I wanted to take a collective poll as to who has had experience and what the community has heard regarding Fannie Mae's HomeStyle renovation mortgage product -- not to be confused with the HomePath renovation product which is being discontinued next month.
From what I have read, the HomeStyle loan does not require owner occupancy and costs of renovations can be tied into the purchase price. There is no discrimination between owner-occupants and investors while acquisition of the property is possible with as little as 85% LTV. There is PMI involved and many hoops to jump through similar to the FHA 203k, but with no restrictions for investors this seems like a great idea for beginners like myself.
I am curious to hear what the BP family has to say about experiences or hearsay about Fannie Mae Homestyle.
@Evan Manship thanks for posting information about this program.
Here is the official link: HomeStyle Mortgage
Thanks for the link Dawn, but have you had any experience with HomeStyle mortgage, or heard any pros and cons? I've searched through BP and can't find much on the topic, and haven't heard it mentioned in any of the podcast. Very curious about it though!
Thank You Dawn for sharing the link.
I found this article that gives some good info. It's a tutorial designed for the lenders, but it does a pretty good job of explaining the process in detail. If anyone has any experience with this type of loan as Evan and Alex said, I too would be very interested in hearing about it.
I have not yet, but am planning on using either that or a similar product to finance the multifarious I am currently looking for.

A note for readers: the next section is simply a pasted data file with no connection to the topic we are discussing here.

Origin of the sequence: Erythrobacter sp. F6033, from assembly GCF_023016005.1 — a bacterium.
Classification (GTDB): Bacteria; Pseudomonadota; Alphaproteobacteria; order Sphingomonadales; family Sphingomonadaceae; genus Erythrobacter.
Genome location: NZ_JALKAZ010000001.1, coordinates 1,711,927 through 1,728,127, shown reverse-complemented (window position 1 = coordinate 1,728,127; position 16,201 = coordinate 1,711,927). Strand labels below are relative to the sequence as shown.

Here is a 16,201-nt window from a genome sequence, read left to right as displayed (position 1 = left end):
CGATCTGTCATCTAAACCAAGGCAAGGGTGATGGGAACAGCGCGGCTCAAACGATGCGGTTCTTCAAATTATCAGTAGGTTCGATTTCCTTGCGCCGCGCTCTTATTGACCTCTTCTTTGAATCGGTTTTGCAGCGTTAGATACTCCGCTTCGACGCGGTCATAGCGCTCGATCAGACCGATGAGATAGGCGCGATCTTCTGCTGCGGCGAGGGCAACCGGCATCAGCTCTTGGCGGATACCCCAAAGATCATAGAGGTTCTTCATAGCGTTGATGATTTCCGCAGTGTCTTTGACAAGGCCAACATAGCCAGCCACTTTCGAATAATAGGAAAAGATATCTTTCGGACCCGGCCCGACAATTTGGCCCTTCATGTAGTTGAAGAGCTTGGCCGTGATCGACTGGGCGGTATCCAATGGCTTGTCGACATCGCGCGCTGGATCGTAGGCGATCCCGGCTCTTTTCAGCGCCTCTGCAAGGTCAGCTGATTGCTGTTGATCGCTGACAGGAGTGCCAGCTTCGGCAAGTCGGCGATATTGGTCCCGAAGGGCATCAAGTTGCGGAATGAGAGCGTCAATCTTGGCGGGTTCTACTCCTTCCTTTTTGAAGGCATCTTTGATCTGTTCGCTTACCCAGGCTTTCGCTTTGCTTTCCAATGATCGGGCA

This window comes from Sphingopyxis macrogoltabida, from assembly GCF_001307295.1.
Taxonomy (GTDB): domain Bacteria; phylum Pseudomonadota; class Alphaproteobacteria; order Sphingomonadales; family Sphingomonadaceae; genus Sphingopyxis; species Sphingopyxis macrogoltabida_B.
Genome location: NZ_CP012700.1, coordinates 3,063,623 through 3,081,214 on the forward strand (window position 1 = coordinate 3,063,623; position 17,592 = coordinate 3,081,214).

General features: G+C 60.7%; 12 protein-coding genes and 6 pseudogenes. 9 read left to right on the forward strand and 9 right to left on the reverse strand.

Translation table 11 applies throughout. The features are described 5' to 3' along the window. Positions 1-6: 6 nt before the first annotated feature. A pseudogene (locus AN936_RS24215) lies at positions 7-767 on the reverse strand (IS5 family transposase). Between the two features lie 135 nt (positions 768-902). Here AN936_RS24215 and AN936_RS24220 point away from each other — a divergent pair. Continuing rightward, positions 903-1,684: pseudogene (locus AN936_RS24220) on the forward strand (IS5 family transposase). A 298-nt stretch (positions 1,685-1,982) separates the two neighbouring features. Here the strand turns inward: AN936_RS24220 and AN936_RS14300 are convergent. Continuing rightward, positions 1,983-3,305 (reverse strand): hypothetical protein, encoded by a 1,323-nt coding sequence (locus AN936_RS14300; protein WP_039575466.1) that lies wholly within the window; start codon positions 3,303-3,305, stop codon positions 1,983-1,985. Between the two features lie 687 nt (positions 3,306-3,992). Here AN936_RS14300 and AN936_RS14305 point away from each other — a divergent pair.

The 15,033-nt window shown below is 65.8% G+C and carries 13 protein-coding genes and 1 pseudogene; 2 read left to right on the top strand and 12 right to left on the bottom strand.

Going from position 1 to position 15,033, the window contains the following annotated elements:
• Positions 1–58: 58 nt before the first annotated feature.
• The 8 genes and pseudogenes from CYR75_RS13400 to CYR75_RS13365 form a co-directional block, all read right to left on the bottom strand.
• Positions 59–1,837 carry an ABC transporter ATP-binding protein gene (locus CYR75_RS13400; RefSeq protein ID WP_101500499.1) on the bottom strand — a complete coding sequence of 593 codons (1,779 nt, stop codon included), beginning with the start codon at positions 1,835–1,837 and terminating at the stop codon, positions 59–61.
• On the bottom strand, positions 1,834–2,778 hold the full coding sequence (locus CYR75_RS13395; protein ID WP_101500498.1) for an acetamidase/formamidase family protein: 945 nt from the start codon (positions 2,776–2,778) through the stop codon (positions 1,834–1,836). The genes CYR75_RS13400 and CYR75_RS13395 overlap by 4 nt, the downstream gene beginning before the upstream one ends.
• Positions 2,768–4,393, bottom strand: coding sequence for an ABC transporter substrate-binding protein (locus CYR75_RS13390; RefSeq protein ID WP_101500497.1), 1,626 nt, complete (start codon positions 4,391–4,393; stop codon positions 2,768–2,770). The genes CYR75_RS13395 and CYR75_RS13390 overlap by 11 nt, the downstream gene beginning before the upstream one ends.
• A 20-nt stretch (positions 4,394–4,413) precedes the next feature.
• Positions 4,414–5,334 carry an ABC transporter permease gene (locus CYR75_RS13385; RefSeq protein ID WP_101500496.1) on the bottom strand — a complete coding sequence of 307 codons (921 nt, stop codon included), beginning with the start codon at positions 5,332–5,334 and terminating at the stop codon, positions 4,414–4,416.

I am currently in process of using the Homestyle loan as an investor buying a duplex using hard money to acquire and Homestyle as the takeout refi.
My goal is to have $0 cash into the deal and come out with a cash flow of $500 a month and 100K in equity. Rehab is huge about 75K. Working on hard estimates now.
I am just starting the Homestyle loan process.
I looked through that tutorial and it says that in order to use this option for an investment it must be a single unit. Is this true @Justin Green or will your duplex be eligible?
@Cody Steck Yes it does need to be a SFR not multi-family. My property just happens to be titled as a SFR.
Ahh, very nice
@Justin Green can you explain your example a lil bit more? Wouldn't you need to at least pay closing costs for the hard money or %20 down? My assumption was they want you to have skin in the game. I have not used these methods before so forgive my ignorance.
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@Nathan Paisley I do have holding cost with private money so yes that is out of pocket unless I can defer points and interest till the take out loan closes. I am a broker so my commission kicks in for the majority of "skin in the game". Some private lenders will go 90% of purchase price or more depending on the person. Closing cost for private money is paid by me or deferred.
An investor using homestyle renovation needs 25% down or 75% LTV if you hold title.
Aaron Hall, Empire Appraisal | [email protected]
@Aaron Hall Its a long process. I am currently closing another homestyle deal and can tell you from a brokers standpoint use 1 contractor not multiple and give 60 days for closing vs 30-45. Appraisers in our area are backed up weeks due to rate drops early in the year.